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New Zealand’s Daylight Saving Starts September 27, 2009


Published 22-Sep-2009

View of Mitre Peak, Milford Sound, Fiordland National Park, South Island, New Zealand.

Mitre Peak, Milford Sound, in New Zealand.

©iStockphoto.com/Klaus Hollitzer

New Zealand’s daylight saving time (DST) will start on Sunday, September 27, 2009, when the clocks move forward by one hour from 2am (02:00) to 3am (03:00) local time. Amundsen-Scott Station and McMurdo Station, in Antarctica, and New Zealand’s Chatham Islands will also make the switch to DST at the same time.

New Zealand’s DST

New Zealand’s main islands will move their clocks forward on September 27, 2009, when the clocks switch from being on New Zealand Standard Time (NZST), which is 12 hours ahead of Coordinated Universal Time (or UTC +12 hours), to New Zealand Daylight Time (NZDT) UTC +13 hours.

Places that move forward by one hour for DST include (but are not exclusive to):

Amundsen-Scott Station and McMurdo Station in Antarctica observe New Zealand’s time, including the DST schedule. It is also important to note that the Chatham Islands also observe DST but they are 45 minutes ahead of most of New Zealand. DST for these places end on Sunday, April 4, 2010, when the clocks move back one hour from 3am (03:00) to 2am (02:00) local time.

Brief Background on New Zealand’s Time

New Zealand was one of the first countries in the world to officially adopt a nationally observed standard time. New Zealand mean time, which was adopted on November 2, 1868, was set at 11 hours and 30 minutes ahead of Greenwich Mean Time (GMT). New Zealand’s clocks moved forward by 30 minutes (to UTC+12) due to World War II emergency regulations in 1941. The Standard Time Act 1945 made this decision permanent. The Act ensured that New Zealand’s standard time was set at UTC+12.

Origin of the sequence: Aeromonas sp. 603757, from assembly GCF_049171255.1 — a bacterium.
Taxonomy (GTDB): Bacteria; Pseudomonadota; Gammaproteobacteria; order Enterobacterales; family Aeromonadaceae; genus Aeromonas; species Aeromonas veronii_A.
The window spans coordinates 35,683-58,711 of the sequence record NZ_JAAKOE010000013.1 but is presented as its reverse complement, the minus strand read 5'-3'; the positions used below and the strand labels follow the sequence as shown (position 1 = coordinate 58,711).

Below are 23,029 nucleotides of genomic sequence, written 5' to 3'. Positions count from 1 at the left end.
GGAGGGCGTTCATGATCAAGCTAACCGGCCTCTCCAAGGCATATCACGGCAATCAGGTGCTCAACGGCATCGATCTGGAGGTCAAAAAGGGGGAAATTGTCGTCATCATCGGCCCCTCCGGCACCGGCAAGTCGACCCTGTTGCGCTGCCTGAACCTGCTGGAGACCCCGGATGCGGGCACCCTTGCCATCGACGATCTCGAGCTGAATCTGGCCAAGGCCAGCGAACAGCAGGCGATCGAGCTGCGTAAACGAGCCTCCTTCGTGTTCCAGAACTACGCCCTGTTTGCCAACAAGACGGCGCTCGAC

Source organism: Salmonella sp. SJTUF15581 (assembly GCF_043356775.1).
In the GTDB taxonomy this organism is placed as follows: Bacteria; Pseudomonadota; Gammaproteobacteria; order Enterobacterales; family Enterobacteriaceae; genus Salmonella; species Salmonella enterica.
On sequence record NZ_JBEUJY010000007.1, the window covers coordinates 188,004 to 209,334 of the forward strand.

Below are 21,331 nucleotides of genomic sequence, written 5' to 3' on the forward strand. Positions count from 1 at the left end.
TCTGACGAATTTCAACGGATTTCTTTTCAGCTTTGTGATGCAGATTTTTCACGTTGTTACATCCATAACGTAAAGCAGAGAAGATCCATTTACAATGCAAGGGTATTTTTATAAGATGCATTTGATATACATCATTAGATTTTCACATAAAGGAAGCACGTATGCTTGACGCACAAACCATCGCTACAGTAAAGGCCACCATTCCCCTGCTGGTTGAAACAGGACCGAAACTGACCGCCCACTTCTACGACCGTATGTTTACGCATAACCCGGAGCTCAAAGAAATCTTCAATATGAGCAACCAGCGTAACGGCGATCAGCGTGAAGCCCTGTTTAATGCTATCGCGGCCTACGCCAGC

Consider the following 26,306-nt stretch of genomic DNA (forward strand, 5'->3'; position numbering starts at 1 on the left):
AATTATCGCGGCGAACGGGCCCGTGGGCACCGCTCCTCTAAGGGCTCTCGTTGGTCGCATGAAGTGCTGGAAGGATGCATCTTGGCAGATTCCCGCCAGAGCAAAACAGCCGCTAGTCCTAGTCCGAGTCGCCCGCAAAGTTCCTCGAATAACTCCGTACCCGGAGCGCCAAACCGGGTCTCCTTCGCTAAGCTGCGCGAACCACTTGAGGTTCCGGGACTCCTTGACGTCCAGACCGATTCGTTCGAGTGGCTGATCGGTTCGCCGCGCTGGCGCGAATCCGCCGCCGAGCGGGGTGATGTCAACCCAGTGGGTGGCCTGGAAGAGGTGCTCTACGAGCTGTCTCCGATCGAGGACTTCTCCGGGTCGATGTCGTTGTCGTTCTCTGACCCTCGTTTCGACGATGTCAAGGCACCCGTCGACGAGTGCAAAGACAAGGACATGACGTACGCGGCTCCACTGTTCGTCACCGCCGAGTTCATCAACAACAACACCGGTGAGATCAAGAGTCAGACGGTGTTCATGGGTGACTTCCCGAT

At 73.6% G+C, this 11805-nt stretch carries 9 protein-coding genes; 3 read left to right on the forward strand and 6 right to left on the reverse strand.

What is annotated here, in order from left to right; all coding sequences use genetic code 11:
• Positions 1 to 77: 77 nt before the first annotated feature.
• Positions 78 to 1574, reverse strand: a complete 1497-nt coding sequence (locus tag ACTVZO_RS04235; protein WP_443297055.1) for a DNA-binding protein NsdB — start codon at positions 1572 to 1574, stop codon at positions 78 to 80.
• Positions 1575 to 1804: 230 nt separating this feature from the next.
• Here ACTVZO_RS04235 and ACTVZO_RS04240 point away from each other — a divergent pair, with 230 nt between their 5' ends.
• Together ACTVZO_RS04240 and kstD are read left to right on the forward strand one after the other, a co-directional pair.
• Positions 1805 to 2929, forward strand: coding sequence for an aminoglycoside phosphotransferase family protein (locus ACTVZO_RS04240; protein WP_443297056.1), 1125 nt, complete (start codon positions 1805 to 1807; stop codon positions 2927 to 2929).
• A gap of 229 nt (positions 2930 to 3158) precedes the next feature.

Public response to a DST trial period in 1974/75 was favorable and the New Zealand Time Order 1975 fixed the period of daylight saving from the last Sunday of October each year to the first Sunday of March of the following year. A DST trial period ran from the second Sunday of October in 1989 to the third Sunday of March in 1990. The trial was successful and a new DST order was made in 1990. It declared that DST would run from the first Sunday of October each year until the third Sunday of March of the following year.

New Zealand’s Minister of Internal Affairs Rick Barker announced in 2007 that the nation’s daylight saving schedule would be extended. This decision was made after results from a survey and petition showed that people favored an extended daylight saving period.

Daylight saving time in New Zealand now annually starts on the last Sunday of September, when 2am (02:00) moves forward 3am (03:00) local time, and ends on the first Sunday of April the following year, when 3am (03:00) moves back to 2am (02:00) local time. The 2010–2011 daylight saving schedule will start on Sunday, September 26, 2010.


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